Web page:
As we arrived at the stupa, it was calm, quiet and peaceful. The view of Luang Namtha is worth the trip alone, as it stretches across the mountains and to the rice paddies below. The golden stupa itself shines beautifully on a sunny day and we’d certainly recommend visiting at sunrise or sunset for an even more striking view. We were lucky to find, when we arrived, that people were inside making offerings and chanting; it was lovely to listen to, whilst obviously keeping a respectable distance. Behind the stupa there are more statues including a large reclining Budda and a small man-made cave with more statuary inside.

Budda statues behind the stupa

Budda statues behind the stupa

View walking around the stupa

View walking around the stupa

That Phum Phuk stupa
That Phum Phuk stupa is a little further out of town near Nam Ngaen village (about 5km away, so a bicycle or motorbike is needed) and can been seen nestled into the hill as you approach. The stairs to the stupa are visible from the roadside, however there is a road to the right handside for closer access with a motorbike or bicycle. Although it is smaller than it’s paired ‘twin’ stupa, the views are still as beautiful and the peaceful atmosphere is matched, if not beaten by the cows grazing nearby with their tiny bells softly chiming. The ruins of the previous stupa can be seen here and add an interesting contrast between the old and new.

That Phum Phuk stupa

That Phum Phuk stupa

The old and the new

The old and the new

Having been to many temples and religious monuments throughout Asia, these are both now included in our favourites. Although they might not be on such a grand scale as other stupas they both, more importantly, feel untouched by tourism… Go now before everyone else catches on!

Both stupas are only 5,000 kip each to visit.

First impressions of Luang Namtha

We’ve been here for over a week now and it has to be said, Luang Namtha is one of those places that immediately feels like home. Everyone’s friendly and although there is the obvious language barrier, we’ve found it very easy to get by with broad gestures (mainly pointing at food) and big smiles. The staff at Bamboo Lounge where we’re volunteering are as amazing as the food. After five months in Asia eating fantastic food, a wood fired oven pizza tasted like a delicious treat from home! We’ve worked one to one with each member of the team teaching English and it’s been some of the most fun teaching we’ve done in Asia. There’s a real camaraderie between the people who work here and it’s great to be a part of it.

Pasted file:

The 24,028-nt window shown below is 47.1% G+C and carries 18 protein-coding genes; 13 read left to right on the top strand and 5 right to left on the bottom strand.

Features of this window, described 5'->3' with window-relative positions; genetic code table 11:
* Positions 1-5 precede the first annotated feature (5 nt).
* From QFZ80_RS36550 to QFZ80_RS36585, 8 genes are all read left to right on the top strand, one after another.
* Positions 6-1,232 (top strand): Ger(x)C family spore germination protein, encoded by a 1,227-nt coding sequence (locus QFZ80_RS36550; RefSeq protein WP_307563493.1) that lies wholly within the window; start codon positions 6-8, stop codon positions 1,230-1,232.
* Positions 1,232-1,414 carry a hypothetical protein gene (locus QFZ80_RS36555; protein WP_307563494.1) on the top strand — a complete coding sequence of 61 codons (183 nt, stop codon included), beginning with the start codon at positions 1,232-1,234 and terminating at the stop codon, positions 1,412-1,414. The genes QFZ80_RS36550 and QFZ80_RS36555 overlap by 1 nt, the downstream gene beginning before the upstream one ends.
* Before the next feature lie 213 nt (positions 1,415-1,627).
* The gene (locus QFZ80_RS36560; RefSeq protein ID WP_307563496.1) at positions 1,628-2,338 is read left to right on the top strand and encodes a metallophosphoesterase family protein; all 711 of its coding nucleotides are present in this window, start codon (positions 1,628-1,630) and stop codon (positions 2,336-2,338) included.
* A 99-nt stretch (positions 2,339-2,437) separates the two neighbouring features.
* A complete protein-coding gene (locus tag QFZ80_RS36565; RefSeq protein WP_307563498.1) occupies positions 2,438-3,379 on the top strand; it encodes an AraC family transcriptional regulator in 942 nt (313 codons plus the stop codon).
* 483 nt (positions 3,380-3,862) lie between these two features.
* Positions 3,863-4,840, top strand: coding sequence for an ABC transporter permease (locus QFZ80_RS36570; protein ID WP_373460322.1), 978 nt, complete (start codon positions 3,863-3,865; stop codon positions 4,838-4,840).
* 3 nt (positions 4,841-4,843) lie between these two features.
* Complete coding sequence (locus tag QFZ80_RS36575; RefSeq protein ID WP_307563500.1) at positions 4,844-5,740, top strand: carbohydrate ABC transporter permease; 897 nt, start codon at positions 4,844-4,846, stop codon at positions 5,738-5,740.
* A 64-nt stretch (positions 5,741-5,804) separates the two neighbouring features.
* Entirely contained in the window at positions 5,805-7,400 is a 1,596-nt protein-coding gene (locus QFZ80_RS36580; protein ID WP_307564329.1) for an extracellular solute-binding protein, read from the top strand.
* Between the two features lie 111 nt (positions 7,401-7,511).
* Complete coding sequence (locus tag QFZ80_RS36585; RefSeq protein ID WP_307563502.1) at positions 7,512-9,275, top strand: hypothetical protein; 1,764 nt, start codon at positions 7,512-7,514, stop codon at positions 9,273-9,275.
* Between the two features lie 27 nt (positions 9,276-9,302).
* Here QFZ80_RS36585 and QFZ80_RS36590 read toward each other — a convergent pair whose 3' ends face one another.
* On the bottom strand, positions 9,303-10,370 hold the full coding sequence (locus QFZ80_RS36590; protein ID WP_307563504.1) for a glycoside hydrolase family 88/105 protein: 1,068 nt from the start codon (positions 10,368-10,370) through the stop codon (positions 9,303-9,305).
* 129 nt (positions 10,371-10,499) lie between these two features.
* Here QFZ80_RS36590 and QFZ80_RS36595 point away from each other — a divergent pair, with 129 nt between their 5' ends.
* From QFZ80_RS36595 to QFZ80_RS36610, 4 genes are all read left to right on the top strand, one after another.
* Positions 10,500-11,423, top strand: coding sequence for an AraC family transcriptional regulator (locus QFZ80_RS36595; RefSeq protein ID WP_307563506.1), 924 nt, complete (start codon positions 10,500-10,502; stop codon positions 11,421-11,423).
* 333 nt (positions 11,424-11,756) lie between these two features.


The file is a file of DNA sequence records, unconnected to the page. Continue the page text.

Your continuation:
Rob on the scooter!

Yesterday we went on our first scooter excursion out of town to the Nam Dee waterfalls, they’re spectacular! It’s incredibly easy to rent a scooter, with rental costs being around 50,000 Kip for the full day, that’s about £4 in a currency we’ve almost forgotten. The fuel came to 10,000 Kip, which is unbelievably good value and so we spent the whole day exploring and taking photographs. Hiring a bicycle or scooter/motorbike is definitely one of the best ways to discover Luang Namtha.

Nam Dee waterfall

The scenery is truly amazing and only 5 minutes from our front door. The rice fields stretch on for miles until they reach the mountains that surround this region. In a matter of minutes you can go from jungle to open, lush plains and all this not far from an ice cold beer! I think we’re really going to like this place.

Beautiful rice fields

So, plans for the next few weeks include, hiring a motorbike to ride to the Chinese border (what a sentence!), visiting the golden stupas, trekking into the Nam Ha National Protected Area and sampling some local food that we’ve been hearing a lot about these last few days…… We made a good choice coming here!

Volunteering at Bamboo Lounge Training Restaurant

Volunteering at Bamboo Lounge Training Restaurant was an amazing experience, an unique way to get in touch with the local day to day life in Luang Namtha and to make a difference while traveling the world. Although most of the staff can’t really maintain long conversations in English yet, we felt welcome and had great laughs together since day one.